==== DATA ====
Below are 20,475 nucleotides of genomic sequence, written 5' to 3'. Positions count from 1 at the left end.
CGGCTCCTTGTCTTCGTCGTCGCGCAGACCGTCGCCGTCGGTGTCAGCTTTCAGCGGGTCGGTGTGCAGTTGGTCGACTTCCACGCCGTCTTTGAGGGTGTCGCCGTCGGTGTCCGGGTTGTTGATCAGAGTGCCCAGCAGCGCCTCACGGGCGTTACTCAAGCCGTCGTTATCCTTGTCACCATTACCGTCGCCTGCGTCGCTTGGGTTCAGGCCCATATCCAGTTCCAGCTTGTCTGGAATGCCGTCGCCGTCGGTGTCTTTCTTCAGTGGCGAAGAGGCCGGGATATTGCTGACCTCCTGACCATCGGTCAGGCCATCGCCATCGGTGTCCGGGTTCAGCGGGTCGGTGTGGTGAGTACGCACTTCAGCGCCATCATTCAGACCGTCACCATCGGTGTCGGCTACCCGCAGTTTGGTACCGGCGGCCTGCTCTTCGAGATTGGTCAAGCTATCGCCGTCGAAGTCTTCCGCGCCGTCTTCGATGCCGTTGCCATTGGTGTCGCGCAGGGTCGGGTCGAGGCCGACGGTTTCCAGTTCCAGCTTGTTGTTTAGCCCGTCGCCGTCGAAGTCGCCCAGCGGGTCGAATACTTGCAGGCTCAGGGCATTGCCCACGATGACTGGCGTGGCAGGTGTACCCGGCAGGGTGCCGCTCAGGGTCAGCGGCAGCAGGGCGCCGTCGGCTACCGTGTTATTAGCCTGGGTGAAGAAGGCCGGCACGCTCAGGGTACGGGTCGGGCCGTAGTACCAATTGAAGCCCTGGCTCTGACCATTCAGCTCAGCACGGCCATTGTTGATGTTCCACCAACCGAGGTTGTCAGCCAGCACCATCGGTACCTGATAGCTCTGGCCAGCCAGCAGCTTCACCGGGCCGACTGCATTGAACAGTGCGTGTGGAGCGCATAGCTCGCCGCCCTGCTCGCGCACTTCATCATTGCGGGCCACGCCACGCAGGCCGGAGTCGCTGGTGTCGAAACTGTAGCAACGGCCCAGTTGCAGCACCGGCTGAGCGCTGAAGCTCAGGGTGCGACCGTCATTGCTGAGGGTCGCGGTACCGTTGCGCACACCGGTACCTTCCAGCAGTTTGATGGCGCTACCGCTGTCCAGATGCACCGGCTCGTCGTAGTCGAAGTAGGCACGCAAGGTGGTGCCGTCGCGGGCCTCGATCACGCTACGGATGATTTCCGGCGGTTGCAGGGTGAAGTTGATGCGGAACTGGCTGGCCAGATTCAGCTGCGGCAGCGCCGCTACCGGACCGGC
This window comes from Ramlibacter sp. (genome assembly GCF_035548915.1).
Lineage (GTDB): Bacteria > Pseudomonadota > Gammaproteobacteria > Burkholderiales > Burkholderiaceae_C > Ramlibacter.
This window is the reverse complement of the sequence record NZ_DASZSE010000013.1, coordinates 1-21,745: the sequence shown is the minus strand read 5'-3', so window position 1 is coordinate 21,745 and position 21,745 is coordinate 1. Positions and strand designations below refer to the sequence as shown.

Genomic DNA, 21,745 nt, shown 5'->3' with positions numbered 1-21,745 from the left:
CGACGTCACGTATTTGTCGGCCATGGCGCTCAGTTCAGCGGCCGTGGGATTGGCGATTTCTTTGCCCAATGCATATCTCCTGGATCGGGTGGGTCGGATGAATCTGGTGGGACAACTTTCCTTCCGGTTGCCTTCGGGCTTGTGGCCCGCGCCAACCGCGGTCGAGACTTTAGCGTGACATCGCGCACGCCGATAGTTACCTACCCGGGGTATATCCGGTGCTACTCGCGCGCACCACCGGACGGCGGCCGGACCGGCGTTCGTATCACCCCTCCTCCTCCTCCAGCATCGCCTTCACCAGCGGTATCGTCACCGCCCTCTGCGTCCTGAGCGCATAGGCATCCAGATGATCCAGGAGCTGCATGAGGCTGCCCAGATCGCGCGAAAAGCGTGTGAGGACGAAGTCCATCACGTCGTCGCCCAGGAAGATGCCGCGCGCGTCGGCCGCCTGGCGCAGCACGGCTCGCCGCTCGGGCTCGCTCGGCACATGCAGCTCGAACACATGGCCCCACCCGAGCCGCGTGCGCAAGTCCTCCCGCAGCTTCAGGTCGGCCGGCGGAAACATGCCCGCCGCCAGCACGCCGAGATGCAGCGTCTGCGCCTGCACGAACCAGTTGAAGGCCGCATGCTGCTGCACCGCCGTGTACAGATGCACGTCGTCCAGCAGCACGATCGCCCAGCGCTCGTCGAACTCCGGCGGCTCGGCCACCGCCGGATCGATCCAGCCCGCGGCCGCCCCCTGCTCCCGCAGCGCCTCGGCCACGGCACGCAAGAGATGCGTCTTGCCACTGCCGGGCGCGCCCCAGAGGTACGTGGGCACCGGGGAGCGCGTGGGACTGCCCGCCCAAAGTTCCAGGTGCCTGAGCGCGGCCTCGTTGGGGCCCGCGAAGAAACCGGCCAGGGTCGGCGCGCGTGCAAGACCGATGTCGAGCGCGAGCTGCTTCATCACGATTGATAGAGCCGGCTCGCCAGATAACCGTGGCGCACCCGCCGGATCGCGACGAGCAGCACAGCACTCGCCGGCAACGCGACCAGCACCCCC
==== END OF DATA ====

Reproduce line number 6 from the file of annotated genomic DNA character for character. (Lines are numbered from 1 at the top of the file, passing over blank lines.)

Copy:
Genomic DNA, 21,745 nt, shown 5'->3' with positions numbered 1-21,745 from the left: